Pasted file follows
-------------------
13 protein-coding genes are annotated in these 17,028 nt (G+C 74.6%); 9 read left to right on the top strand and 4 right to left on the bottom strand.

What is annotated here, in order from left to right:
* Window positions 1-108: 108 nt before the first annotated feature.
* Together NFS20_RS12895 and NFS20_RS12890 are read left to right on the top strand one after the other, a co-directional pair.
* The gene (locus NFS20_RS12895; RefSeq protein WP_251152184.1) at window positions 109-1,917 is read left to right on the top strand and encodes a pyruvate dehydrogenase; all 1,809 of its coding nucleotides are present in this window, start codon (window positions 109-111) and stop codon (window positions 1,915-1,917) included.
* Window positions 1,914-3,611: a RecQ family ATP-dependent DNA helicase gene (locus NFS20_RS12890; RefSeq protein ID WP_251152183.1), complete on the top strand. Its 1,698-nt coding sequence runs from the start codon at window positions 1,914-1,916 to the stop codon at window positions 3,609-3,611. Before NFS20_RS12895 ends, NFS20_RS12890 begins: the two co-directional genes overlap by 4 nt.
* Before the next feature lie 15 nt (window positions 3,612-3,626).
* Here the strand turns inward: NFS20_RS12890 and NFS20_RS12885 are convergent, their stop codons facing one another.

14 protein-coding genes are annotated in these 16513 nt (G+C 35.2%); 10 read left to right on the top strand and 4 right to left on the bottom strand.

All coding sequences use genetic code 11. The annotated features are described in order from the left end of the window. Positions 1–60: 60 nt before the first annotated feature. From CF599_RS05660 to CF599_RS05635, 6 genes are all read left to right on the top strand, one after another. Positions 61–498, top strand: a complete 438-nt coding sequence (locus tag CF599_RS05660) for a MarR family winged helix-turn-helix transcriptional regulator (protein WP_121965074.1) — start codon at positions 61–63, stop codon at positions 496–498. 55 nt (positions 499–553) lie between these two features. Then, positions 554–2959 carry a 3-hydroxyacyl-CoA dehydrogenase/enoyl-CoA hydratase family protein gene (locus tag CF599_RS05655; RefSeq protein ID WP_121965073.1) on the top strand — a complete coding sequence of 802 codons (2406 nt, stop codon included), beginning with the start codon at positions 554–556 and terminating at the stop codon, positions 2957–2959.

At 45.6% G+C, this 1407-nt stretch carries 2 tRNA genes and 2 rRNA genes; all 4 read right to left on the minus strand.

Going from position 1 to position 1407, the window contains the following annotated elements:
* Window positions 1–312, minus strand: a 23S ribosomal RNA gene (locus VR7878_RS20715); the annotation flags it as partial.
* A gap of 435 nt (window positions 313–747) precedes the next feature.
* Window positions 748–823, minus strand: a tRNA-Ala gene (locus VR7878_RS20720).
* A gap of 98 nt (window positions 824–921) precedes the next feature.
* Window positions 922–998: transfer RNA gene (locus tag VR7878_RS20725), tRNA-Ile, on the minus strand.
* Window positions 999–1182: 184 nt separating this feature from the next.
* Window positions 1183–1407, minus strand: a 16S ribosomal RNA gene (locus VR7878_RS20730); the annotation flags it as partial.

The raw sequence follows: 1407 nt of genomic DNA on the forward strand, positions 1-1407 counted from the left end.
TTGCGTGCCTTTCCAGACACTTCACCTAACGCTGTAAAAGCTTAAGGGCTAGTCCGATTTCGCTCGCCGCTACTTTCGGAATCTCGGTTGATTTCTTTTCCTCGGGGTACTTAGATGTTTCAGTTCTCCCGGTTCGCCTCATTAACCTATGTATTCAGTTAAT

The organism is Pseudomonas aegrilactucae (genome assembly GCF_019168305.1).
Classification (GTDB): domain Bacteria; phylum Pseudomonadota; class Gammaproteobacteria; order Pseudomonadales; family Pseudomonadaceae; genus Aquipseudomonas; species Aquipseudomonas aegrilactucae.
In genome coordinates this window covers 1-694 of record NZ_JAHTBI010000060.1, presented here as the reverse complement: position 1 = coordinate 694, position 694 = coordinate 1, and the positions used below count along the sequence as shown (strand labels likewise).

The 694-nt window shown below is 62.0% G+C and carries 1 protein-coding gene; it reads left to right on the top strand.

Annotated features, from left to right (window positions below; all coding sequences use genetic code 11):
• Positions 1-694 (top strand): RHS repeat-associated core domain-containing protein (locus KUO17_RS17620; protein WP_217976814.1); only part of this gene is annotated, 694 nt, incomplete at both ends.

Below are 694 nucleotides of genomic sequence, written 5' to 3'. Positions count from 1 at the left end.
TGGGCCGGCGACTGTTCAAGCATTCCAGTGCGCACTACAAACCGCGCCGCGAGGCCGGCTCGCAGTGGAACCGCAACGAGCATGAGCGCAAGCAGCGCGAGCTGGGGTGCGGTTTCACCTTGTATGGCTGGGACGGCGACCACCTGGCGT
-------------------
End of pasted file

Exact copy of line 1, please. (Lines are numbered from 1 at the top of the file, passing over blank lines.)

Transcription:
13 protein-coding genes are annotated in these 17,028 nt (G+C 74.6%); 9 read left to right on the top strand and 4 right to left on the bottom strand.